A Local Man by Bob Ellis and Robin McLachlan. Directed by Bill Blaikie. Presented by Bathurst Arts Council at the Ponton Theatre, Charles Sturt University, Bathurst Campus, August 6 – 15, 2004. Email: email@example.com .
Ben Chifley has just lost his second election to Bob Menzies. On June 9, 1951, he is writing his last speech for the next day's ALP Conference, knowing his heart disease is critical. Three days later he is dead.
What went through his mind on that freezing thunderous Saturday evening at 10 Busby Street, Bathurst? Is he the iconic revered Labor leader, symbol of honesty in politics which now seems to belong only to the distant past?
What can he tell us about the half-century - Federation, Gallipoli, Depression, the bombing of Darwin, Changi, Burma, Kokoda, the Welfare State, the Commonwealth Bank, the Snowy Mountains Scheme, even the opening of ANU - the stuff of the Australian legend, which constituted his adult lifetime?
What were his personal devils, clawing away at his sense of self-worth?
This collaboration between historian McLachlan and celebrated writer Bob Ellis gives us both the history and the man. In this simply subtitled "new play about Ben Chifley", his perceptiveness and his humour show us the reality of his time. His passing leaves us reflecting on today's political and personal world.
Though the script is a major achievement, welding art and accurate history, the performer, Tony Barry, was not properly prepared for opening night and needed a prompt far too often. A two-act monologue of this depth is a complex task, but Barry proposes to tour the play. It was disappointing that the first night audience were not given all that Ellis and McLachlan have created, but Barry portrays the character true to life and we saw the requisite acting skills in many segments. 10 more matinees and evenings in Bathurst will surely bring the whole performance up to expectations.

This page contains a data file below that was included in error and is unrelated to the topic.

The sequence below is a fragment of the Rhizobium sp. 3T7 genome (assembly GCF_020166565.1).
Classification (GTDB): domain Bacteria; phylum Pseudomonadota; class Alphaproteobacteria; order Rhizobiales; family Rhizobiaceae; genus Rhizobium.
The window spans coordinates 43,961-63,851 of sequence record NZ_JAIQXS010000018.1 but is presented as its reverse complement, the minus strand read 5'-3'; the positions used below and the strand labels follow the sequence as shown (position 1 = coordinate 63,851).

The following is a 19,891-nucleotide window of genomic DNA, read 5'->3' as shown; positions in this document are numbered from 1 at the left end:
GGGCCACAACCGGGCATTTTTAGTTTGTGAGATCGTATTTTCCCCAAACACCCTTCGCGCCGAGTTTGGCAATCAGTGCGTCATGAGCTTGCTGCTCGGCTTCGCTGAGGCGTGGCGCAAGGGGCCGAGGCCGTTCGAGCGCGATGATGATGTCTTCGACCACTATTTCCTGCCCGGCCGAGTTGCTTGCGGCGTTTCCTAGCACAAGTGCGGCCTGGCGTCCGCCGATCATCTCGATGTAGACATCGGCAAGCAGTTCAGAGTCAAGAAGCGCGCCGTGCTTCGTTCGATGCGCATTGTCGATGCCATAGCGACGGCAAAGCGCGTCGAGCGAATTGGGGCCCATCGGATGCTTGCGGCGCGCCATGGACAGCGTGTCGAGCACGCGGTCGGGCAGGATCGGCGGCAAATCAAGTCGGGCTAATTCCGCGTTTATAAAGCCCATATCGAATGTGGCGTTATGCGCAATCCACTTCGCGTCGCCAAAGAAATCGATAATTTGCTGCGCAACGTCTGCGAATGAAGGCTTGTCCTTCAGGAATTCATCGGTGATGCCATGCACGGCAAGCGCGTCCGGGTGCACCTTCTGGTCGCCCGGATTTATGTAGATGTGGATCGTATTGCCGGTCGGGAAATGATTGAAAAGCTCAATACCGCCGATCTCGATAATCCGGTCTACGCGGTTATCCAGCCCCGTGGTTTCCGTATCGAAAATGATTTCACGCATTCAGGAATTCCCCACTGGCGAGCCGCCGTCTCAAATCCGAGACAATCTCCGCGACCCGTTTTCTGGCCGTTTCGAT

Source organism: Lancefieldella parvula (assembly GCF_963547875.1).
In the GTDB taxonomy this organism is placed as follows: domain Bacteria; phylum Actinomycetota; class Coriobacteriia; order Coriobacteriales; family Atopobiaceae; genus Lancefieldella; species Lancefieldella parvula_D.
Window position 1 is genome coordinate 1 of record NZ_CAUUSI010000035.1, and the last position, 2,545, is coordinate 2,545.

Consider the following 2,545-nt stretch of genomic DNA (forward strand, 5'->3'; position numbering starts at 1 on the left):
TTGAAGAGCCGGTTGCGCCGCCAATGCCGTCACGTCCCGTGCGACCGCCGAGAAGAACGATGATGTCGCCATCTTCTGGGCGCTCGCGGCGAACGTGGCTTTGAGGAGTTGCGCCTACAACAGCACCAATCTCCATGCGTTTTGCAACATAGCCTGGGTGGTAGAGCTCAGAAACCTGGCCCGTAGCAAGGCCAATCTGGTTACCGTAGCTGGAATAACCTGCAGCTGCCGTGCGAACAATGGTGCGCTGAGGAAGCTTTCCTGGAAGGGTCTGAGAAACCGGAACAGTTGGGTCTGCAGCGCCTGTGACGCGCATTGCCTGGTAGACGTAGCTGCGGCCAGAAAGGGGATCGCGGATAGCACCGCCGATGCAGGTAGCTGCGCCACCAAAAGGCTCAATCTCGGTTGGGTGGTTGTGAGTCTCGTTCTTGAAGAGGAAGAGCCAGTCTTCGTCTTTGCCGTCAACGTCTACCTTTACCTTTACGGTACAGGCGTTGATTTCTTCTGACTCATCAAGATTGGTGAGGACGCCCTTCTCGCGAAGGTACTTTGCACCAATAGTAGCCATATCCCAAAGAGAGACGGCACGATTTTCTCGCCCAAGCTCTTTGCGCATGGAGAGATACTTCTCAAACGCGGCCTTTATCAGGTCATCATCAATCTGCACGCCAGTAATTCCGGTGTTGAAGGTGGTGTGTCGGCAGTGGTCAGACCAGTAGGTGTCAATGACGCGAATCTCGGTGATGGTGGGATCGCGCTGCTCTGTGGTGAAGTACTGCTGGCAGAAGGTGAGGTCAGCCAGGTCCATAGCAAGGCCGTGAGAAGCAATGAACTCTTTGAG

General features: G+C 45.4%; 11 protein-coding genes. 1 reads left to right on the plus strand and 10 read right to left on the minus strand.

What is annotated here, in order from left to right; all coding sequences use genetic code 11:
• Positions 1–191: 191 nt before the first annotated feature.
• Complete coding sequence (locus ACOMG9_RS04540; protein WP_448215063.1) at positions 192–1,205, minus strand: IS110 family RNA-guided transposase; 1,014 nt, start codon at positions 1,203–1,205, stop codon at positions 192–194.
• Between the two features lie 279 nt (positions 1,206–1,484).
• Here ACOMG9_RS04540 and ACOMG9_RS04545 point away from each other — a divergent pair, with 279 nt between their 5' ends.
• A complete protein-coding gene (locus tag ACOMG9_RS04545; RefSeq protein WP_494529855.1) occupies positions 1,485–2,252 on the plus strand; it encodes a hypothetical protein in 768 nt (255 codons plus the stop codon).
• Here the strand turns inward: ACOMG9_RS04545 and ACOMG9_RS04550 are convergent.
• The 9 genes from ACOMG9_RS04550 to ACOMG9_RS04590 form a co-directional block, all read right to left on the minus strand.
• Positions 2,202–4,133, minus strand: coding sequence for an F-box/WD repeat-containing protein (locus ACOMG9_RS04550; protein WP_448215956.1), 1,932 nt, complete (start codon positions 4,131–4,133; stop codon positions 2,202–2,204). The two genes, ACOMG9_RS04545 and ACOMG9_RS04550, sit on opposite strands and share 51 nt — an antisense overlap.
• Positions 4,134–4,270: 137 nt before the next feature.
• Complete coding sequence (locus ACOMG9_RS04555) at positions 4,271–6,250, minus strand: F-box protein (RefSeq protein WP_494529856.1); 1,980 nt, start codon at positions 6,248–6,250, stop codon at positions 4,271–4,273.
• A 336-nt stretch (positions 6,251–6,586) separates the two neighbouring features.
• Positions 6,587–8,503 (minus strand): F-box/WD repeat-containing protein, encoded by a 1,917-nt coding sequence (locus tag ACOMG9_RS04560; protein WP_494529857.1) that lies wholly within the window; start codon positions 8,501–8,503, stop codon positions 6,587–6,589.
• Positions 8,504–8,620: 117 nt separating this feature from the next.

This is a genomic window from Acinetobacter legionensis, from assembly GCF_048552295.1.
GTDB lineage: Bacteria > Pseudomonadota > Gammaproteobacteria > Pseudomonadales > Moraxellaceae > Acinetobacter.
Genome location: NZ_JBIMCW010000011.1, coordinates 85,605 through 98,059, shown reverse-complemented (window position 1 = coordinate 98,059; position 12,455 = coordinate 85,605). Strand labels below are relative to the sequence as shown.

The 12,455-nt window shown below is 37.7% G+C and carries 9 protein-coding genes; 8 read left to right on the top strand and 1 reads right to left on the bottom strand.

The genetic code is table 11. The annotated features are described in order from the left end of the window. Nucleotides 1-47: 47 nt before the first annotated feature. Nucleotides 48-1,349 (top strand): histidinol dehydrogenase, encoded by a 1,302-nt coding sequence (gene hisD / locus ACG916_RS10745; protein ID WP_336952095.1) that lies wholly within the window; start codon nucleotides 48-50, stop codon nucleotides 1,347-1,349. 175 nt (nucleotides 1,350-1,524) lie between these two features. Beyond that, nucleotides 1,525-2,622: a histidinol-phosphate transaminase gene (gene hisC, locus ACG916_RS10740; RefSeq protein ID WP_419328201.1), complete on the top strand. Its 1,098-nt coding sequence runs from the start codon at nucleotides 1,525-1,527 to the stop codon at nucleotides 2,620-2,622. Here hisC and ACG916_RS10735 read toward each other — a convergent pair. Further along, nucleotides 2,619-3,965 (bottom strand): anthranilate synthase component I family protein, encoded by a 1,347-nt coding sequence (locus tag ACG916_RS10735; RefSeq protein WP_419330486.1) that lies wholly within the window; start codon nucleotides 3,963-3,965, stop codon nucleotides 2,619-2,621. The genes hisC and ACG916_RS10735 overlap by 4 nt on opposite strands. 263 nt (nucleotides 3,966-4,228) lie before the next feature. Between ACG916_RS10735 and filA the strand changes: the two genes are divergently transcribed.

The set, sound track and photo projections have been meticulously researched and are cleverly constructed for touring. I trust that we may see A Local Man in Canberra, where there are many appropriate venues like the National Museum, Old Parliament House, Courtyard Studio and other small theatre spaces - or indeed new Parliament House, preferably before the next election. A light on the Hill, perhaps, or to quote from the play:
(The lights begin to flicker.) BEN: Hang on, the lights are going off .... Bloody Liberal government. Bunnerong and Bungeroff. (The lights go out.)
© Frank McKone M.A., F.A.C.E.
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